You could take advantage of the separate Windows and Unix conventions of putting data in "Application Data" and in files beginning with ".". If the directory "Application Data" exists, you know you are on Windows. (But I doubt this works in non-English-speaking environments.)

A more transparent solution is to ask the user where to store files. The first time the program runs, it checks to see if the user has picked a location to store files. You can do this with the Preferences API.
If that directory has been defined, and exists, use it. Otherwise ask the user where to put your files and remember that location with the Preferences API.

Wherever you put the directory, I recommend that you let the user know where that directory is. For example, if you have a "Help->About" menu item, that could give information about where this directory is at, and might give the user a chance to move this directory and/or clear the contents.
16 years ago

Originally posted by Craig Wood:
I would avoid the plaf code option.
1 — make a method in your app that will do this for each table
2 — make and use a special JTable class that overrides the method

Thanks for the suggestions.

I don't want to do it that way because I want to encourage a consistent JTable look and feel throught the application without needing to edit every place in the code that creates a JTable. The application has a plug-in architecture (partially), so I can't control the code written by others.

Anyway, I found a fairly simple answer to my own question, and I'm going to try this for a while.

Somewhere in the start-up of the application I call:

Where the class MyTableUI is defined like this:

I've left off the import statements, as well as the definition for ColorTableCellRenderer() and ColorTableCellEditor(). Those are based on the ones in Sun's tutorials, but are modified such that "focus", "selected" and "editable" are all taken into account in the same way that they are for the DefaultTableCellRenderer.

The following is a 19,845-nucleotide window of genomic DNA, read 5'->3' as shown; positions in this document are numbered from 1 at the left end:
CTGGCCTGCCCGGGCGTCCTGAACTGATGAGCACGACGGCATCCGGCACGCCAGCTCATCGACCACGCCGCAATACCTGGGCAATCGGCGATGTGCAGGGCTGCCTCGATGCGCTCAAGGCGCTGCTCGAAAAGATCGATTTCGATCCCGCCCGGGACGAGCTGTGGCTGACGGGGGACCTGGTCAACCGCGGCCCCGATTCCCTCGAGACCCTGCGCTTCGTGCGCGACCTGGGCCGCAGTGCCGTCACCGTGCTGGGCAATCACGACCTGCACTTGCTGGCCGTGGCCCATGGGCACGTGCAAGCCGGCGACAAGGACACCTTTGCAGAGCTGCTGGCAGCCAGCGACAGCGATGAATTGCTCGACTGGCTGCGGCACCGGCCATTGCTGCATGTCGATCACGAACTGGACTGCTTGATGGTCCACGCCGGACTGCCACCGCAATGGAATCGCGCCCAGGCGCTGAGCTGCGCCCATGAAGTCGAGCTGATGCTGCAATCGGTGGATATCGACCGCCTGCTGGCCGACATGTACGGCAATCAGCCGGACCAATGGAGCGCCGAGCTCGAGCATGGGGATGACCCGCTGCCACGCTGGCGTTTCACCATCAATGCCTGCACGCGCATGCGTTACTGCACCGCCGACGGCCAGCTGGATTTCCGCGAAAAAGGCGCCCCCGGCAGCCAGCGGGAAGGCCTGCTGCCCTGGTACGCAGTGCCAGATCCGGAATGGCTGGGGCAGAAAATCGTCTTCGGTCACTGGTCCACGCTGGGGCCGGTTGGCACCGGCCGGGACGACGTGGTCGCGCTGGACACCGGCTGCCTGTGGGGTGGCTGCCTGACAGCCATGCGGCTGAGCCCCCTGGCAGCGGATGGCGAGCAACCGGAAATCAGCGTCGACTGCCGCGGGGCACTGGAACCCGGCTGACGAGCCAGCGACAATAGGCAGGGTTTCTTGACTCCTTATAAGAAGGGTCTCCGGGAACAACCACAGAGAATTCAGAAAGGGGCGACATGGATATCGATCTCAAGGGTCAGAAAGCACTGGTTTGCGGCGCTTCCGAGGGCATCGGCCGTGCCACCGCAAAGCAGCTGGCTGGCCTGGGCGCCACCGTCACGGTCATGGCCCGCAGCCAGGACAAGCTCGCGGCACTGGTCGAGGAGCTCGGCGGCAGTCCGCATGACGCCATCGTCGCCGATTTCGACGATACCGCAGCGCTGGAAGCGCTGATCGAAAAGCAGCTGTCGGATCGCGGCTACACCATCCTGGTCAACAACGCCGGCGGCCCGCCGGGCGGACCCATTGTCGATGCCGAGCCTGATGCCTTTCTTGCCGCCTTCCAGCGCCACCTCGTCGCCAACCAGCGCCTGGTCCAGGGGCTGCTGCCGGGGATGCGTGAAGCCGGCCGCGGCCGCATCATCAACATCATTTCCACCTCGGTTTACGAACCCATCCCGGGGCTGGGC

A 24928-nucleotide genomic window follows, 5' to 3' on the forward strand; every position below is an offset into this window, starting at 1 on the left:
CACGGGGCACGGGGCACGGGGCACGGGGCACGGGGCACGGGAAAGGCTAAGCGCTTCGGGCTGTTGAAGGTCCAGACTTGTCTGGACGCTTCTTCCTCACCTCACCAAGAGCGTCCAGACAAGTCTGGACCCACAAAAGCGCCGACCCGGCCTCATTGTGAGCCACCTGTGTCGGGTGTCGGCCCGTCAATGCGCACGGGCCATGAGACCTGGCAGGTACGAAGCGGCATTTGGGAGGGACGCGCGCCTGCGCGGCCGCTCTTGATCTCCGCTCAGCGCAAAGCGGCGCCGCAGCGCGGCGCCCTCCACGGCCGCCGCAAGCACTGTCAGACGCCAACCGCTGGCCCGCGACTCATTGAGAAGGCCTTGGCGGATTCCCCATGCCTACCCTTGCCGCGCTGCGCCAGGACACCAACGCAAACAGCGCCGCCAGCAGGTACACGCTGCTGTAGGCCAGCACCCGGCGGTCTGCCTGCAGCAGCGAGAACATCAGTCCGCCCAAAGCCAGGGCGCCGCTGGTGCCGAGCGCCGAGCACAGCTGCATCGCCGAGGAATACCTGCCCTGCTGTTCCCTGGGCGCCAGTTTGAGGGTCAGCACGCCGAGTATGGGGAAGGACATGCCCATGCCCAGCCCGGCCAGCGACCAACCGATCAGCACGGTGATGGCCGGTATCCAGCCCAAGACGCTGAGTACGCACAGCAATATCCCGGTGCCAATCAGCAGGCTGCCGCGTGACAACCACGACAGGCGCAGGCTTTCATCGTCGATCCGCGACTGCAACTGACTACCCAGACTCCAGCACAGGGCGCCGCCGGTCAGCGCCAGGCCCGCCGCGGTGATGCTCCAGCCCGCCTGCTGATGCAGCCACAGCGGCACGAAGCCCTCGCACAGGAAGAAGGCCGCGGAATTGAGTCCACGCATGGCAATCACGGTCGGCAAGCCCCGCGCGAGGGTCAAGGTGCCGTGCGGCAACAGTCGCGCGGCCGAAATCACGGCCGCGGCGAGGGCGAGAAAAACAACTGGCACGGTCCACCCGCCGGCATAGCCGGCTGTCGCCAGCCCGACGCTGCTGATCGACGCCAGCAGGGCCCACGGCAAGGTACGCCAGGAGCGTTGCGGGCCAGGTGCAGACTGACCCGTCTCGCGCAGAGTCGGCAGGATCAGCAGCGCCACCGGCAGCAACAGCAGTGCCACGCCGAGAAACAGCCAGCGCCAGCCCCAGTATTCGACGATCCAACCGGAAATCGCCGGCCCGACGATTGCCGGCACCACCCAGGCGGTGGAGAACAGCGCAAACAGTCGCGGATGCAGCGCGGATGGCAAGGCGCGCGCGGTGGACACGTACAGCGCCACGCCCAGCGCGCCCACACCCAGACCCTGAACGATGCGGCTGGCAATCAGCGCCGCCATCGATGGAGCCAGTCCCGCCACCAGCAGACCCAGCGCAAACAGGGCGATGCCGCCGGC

Note that this simply re-defines the default renderers for JTable. These defaults can still be overridden by any specific JTable. And I have tested that this looks good with the three big Look-and-Feels: Metal, Aqua, and Windows.

I hope this proves useful to others. It really bothers me that the default renderer for Boolean objects doesn't give good feedback for keyboard focus the way the DefaultTableCellRenderer does. I consider that a bug in Swing. Now that I'm used to using this renderer, it is hard to live without it in other applications.
16 years ago

I have written a replacement for the default BooleanTableCellRenderer.

I know how to apply it to a single table:

But I would like to apply it to ALL JTables in my application.

Is there a simple way to do this? My guess is that I need to create a custom LookAndFeel. All the documentation I've seen on that looks very complicated. Isn't there some simple way to change just one part of the look and feel?

I don't like the default renderer because it gives no visual clue where the keyboard focus is or whether the cell is editable. Such visual feedback is very useful when moving through the table with keyboard controls rather than the mouse. I made my renderer display "focus" and "editable" properties in the same way that the renderer for Strings does.

Here is the class, in case you'd like to use it too.

16 years ago